However, the challenge is our industry is very competitive overall. It's an industry without a huge barrier to entry, although they have become higher, and you are dealing with competition from within the c-store industry, but also other retailers like supermarkets, big boxes and drugstores. In a sense, we did it to other industries too. We had gas stations and added stores, and the stores obviously impacted supermarkets. Also, c-store foodservice obviously impacts some of the foodservice companies out there. We compete with a lot of other retailers as well. It always has been, and I expect it always will be, a very competitive business.
Additionally, I think if there was one major game changer out there, it's if we were to ever have a primary non-liquid energy source. If it's not petroleum anymore, that would be a big game changer for the industry.
CSNews: What are some of the issues you plan to tackle as NACS chairman?
Robinson: I don't see any real changes with where NACS is as far as its basic agenda. They have great bandwidth and a strong staff. NACS does things in the area of research, technology, public relations, government relations, retail relations and it throws some pretty big events.
The thing I look at as the challenge for NACS, as with all associations, is to provide value. Retailers pay dues, advertisers advertise, sponsors sponsor and all these dollars come to NACS. It's the association's challenge to take those dollars and provide value, so all of us want to continue giving money to the association. It's about making sure there is value given back to the membership and always asking what is in it for the retailers, and why is this good for the retailer and the supplier? I would call it value monitoring.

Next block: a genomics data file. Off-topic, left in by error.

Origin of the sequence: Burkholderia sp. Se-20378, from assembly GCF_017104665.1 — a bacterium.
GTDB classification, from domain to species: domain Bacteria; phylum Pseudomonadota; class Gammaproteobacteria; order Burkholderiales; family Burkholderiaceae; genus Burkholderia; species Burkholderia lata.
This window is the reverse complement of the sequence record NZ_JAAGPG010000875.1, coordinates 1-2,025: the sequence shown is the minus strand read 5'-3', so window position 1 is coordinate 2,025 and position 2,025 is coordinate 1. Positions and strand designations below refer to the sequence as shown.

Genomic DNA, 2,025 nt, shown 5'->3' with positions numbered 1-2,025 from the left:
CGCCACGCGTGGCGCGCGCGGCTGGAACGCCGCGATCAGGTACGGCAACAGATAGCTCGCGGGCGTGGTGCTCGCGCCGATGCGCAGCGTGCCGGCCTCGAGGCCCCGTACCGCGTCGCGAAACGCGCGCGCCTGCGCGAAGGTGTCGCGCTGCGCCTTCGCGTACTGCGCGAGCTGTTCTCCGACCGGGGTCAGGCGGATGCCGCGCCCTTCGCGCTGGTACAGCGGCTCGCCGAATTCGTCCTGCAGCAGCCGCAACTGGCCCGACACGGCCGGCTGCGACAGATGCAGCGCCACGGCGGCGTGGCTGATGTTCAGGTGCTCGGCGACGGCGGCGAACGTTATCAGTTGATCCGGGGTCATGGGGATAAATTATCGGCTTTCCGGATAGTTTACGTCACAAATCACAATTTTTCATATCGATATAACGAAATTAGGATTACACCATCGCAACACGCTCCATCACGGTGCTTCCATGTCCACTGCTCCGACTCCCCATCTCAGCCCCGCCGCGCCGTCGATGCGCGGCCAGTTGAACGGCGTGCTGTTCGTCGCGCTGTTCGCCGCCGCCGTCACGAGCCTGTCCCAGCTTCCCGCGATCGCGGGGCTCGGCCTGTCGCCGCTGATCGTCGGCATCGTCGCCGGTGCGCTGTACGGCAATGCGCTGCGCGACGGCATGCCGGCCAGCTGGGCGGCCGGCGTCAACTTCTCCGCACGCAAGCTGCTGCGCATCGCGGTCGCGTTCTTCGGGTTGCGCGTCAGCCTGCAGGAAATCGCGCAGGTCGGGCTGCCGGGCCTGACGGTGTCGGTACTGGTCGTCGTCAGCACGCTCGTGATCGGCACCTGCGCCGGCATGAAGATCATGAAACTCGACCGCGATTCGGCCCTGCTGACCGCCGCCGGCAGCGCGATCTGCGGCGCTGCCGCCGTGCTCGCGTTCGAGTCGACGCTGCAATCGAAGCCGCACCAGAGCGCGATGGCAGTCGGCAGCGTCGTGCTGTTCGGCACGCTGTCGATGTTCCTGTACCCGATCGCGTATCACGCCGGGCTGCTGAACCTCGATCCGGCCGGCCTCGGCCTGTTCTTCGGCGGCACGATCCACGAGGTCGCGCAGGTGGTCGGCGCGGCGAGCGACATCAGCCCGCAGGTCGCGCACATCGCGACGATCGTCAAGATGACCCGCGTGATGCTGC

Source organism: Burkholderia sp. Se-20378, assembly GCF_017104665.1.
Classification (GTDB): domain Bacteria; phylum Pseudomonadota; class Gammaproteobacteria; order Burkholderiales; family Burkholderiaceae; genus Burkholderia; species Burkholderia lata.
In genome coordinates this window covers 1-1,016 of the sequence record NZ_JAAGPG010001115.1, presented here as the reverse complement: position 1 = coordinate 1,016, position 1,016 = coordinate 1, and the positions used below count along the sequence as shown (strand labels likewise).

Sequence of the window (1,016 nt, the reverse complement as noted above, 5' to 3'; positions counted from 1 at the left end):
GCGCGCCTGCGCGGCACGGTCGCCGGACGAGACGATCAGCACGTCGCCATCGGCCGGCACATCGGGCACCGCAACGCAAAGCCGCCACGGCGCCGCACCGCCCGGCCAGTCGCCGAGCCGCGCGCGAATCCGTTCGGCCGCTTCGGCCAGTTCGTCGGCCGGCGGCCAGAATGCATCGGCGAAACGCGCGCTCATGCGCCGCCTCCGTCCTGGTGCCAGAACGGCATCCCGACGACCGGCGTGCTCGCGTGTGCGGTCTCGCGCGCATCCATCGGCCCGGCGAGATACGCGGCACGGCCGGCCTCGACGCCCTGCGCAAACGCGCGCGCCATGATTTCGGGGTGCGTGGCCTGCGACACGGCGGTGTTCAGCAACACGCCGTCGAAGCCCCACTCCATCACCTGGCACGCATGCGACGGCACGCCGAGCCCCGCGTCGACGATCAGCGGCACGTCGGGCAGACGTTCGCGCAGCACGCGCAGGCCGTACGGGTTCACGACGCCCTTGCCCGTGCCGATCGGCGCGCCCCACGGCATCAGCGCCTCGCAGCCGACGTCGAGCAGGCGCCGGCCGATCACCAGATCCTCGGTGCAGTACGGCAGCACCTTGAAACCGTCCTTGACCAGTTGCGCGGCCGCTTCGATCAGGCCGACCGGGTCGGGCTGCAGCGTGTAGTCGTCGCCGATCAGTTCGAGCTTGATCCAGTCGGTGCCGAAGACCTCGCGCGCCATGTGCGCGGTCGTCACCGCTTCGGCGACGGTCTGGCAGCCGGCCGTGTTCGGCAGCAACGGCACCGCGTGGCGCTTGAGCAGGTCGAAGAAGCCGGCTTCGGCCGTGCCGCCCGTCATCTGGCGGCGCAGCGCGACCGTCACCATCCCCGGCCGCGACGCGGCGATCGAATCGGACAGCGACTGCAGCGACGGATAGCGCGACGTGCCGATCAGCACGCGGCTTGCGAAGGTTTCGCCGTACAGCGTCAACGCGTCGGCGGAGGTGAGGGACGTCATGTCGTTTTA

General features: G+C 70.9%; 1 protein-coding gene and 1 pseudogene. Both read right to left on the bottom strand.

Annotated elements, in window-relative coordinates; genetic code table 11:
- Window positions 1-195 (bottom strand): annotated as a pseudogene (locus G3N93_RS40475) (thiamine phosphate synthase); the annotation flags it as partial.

Financial discipline is also important, and one of the reasons NACS has been able to develop this great bandwidth is because it has been a strong and disciplined organization. I see the role of chairman as being able to continue monitoring the financial health of the organization.
CSNews: In taking on the role of NACS chairman, what are you looking forward to the most?
Robinson: I'm really looking forward to exploring the non-government relations parts of NACS. The reason I ended up getting involved in the association business had to do with regulations and legislation.
At the state level, one of the first things I ever did was get involved with legislative and regulatory issues. On the executive committee, I was vice president of government relations. I've done that and am pretty comfortable with it, but as I mentioned, NACS has a lot of bandwidth and does a lot of things like technology, research and events. So, I am looking forward to exploring the other parts of NACS because I haven't been as involved with them.
The NACS Show is fascinating. It's so big, and there are so many moving parts. I have been really impressed with it. Being closer and more involved with some of that and some of the educational events we put on is really interesting to me. Also, it's an opportunity to be an ambassador for the association and the industry. It's an opportunity to explore the industry and see what other people are doing and get to know people I haven't had the opportunity to meet.
For more of CSNews' interview with Robinson, pick up our Oct. 3 Show Daily issue at the NACS Show or visit our NACS Show microsite at www.csnewsbeyondtheshow.com.